Charles Piller has written a very interesting article on pre-diabetes, the link is at the bottom, and is worth the 10 minutes. Pre-diabetes describes a measure of glucose metabolism, usually, the HgA1c that provides a measure of glucose’s chronic blood level, that is below the diagnostic range, but “out of an abundance of caution” bears watching. In a similar way, we have seen the hurdle for having high blood pressure drop over time down into ranges once considered “normal.”
“How ‘pre’ is pre-diabetes?"
It turns out that this is a multi-million dollar question. Some studies report 15-30% of “pre-diabetic” patients develop clinically significant diabetes within five years; other as low as 2%. As far as I know, pre-diabetes remains a gateway, and no study has demonstrated that patient’s with these slightly elevated glucose values suffer greater complications of diabetes than a diabetic patient who never was diagnosed with the “pre” form of the disease. At best we might say that being told your glucose metabolism is impaired somewhat is an opportunity for a lifestyle course correction.
I choose maintenance over care only because I feel care implies some treatment, but feel free to think preventative care, the American Diabetes Association(ADA), pharmaceutical companies and doctors, use that term. It should come as no surprise that a nutritious diet, watching one’s weight and exercise are the initial suggestions, much as my mother would offer chicken soup – of course, chicken soup was in many instances, more productive. And it is not that those initial suggestions are ineffective, it is just so hard to put down the pizza and pick up the kale or walking over driving, especially in our car-designed suburbs.
But a looming fear requires action. Aggressive action, like prescribing pills. Two thoughts, how often do you hear aggressive and pills in the same sentence? Usually aggressive is associated with my clan, the surgeons, nice to see my fellow internists being recognized. Second, the act of prescribing a pill turns a possible problem into a MEDICAL CONDITION – and that opens up a lot of opportunities, not just to prevent disease, but sell stuff. What stuff you ask, well besides the off-label recommendation for medications, you can buy self-help books or glucose monitors, and there can be labels affixed to particular foods, like “natural sugar substitutes.” The marketing opportunities are endless.
Conflicts of ideologic interest.
Now, the article does call out pharmaceutical companies for seeing an opportunity and funding research to show that some medication, especially a 25 year old one, like metformin, may slow pre-diabetes. Of course, slowing would imply an understanding of the natural history of prediabetes as a risk, which we do not. But Big Pharma’s motivation, divided between patients and investors, is well known; and the FDA recognizes that treatment goals are “hazy” so they are dragging the bureaucratic feet, a slow roll would be too fast a description.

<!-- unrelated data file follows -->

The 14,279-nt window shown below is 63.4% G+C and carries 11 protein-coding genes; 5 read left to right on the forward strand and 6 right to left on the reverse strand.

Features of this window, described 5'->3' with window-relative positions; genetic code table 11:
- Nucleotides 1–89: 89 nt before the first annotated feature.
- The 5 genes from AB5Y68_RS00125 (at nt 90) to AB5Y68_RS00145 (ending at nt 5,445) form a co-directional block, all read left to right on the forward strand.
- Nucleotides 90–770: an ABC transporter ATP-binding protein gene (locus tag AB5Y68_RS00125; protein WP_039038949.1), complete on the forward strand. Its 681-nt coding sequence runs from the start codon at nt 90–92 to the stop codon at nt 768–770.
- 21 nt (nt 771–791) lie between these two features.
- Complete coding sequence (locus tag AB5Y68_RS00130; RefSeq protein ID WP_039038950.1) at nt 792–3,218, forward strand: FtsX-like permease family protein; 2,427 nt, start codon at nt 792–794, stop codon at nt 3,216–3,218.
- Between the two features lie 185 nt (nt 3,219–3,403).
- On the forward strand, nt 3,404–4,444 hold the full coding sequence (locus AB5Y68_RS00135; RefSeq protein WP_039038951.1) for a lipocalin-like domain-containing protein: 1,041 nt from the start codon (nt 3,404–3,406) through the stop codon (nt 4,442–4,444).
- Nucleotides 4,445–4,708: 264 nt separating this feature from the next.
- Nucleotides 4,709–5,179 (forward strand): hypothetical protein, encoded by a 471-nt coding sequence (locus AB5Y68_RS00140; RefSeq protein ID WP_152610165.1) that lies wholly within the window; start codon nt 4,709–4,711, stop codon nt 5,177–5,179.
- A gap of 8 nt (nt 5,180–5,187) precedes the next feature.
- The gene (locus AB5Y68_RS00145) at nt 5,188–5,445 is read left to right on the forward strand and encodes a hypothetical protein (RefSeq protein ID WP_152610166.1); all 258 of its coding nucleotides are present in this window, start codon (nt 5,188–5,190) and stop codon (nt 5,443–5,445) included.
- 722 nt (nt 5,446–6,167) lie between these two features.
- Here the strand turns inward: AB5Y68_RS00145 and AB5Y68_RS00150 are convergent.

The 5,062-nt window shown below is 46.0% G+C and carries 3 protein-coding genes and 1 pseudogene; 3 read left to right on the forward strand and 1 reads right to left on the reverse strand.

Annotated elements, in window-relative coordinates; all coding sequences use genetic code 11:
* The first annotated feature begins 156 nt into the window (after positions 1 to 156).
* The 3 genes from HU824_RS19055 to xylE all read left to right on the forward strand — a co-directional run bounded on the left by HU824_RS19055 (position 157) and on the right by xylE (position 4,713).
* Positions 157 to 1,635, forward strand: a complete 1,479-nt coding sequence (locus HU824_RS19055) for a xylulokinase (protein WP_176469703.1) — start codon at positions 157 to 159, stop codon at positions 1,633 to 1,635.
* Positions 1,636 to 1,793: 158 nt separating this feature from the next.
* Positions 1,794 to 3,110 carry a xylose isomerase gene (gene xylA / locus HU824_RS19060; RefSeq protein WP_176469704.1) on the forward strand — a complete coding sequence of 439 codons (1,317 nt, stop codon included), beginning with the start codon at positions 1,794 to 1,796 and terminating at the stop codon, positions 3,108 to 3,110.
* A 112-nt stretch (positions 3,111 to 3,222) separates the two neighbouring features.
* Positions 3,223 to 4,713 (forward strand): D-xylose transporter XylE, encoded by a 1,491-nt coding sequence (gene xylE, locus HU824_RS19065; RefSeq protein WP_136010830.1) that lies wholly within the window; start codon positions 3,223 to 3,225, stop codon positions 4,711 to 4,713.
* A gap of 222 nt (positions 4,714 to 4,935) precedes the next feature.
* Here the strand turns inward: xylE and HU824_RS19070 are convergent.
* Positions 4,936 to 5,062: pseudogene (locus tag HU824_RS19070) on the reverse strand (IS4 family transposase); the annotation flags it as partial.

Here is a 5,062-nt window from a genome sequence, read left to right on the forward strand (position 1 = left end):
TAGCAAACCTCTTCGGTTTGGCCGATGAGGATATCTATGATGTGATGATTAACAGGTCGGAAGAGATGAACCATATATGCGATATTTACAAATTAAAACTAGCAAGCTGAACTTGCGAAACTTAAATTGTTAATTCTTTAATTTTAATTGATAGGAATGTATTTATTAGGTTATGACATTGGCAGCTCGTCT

The conflict of ideologic interest begins within the ADA whose leadership coined the term pre-diabetes to convey urgency to “complacent” physicians and the public that did not heed their Chicken Little warning. An ADA board member, in her role as the CDC’s chief of diabetes prevention, brought the term to the CDC. Now, these organizations fund a lot of research, just like Big Pharma. And the more people who are now “increasingly at risk for developing diabetes” act as greater leverage and make the ADA’s representation that much more important. ADA guidelines, which increasingly include calls for aggressive prevention, are not intentionally misleading, they lead through eminence. The same way legacy admissions to the Ivy League work – merit, or scientifically demonstrated value, is but one of many considerations.
To be fair, experts attract research funds and research creates experts – that is a tight knot to untangle. The ADA committee to write the guidelines include these experts, rightfully so I might add. But the ADA feels there was no conflict of interest when "tainted" research funds were received more than a year before the guidelines were written, or when the payments were less than $10,000. But where is the consistency? ProPublica says that doctors are swayed by sandwiches and chips, they are, of course wrong, but $10,000 buys about three years worth of lunches. And to ignore a relationship because there hasn’t been funding in more than a year suggests a very cynical attitude about researchers and their funding sources – a “what have you done for me lately” type of approach.
“Mission creep is the gradual or incremental expansion of an intervention, project or mission, beyond its original scope, focus or goals, a ratchet effect spawned by initial success.”
Mission creep is not limited to military engagements; it is alive and well in healthcare. It does not require evil intent, just a loss of focus and a chance to have a “greater impact,” academically or financially.
Charles Pillar, his collaborators, Jia You, and Megan Weiland, and Science deserve a lot of credit for bringing the story forward.
Source Dubious Diagnosis Science DOI: 10.1126/science.363.6431.1026